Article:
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Councilman seeks funds for street work

May 07, 2009|By DAN DEARTH

HAGERSTOWN -- A Hagerstown city councilman said he wants to find a way to keep $256,000 in next year's budget to help pay for street resurfacing projects.

The city had expected to receive that amount of money from the state, but won't because of budget cuts, City Finance Director Alfred Martin said Tuesday during a Hagerstown City Council work session.

Councilman Martin Brubaker said the city could delay a plan to renovate the Roslyn building and use some of that money to pay for street repairs. Renovations to the Roslyn building, which is next to City Hall on East Franklin Street, could be put on hold until at least 2011, he said.

Officials have proposed renovating the Roslyn building and City Hall to create additional office space for municipal employees. It is estimated the project would cost about $75,000 for design and $1.25 million for construction.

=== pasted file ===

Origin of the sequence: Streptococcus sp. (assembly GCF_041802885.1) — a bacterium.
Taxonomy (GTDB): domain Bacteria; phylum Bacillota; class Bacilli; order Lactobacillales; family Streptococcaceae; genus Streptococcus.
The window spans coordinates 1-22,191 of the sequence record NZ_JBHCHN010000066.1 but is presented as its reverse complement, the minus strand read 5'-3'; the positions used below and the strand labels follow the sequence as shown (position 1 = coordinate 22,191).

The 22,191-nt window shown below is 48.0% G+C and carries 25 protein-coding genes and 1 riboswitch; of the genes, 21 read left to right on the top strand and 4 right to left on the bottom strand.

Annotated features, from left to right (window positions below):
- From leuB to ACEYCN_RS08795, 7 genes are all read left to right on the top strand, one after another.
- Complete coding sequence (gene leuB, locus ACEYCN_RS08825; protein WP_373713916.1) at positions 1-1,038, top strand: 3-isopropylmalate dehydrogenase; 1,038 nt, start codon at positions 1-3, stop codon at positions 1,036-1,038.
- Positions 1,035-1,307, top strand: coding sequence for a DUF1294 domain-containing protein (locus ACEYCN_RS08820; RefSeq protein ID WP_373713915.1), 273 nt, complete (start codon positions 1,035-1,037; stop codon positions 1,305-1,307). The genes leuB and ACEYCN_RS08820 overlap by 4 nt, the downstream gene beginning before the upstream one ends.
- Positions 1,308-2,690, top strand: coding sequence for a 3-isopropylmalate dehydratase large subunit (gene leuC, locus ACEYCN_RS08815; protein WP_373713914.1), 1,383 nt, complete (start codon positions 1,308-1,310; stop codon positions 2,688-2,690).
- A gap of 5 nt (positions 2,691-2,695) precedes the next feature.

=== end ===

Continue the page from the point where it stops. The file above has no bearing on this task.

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Brubaker said the city needs to resume street resurfacing in neighborhoods because they were neglected last year when asphalt prices skyrocketed.

"It's more important to keep up with the road resurfacing program than do office improvements at this time," Brubaker said in an interview after Tuesday's meeting. "Anything we don't need to spend now should be put off until next year."

Brubaker said he is not opposed to renovating the Roslyn building.

"We should just defer it," he said.

Councilwoman Alesia D. Parson-McBean was the only member of the council to oppose Brubaker's proposal during Tuesday's work session.

She said after the work session it was just as important to upgrade the Roslyn building to maintain the city's Community Affairs, Community Development and Information Technology departments.

"Maintaining those departments that directly attract future investors to the city is equally as important as resurfacing the roads," she said. "The administration needs to look at the city as a fully functioning mechanism. Our investment in the city must reflect a diversification in addressing its overall needs."

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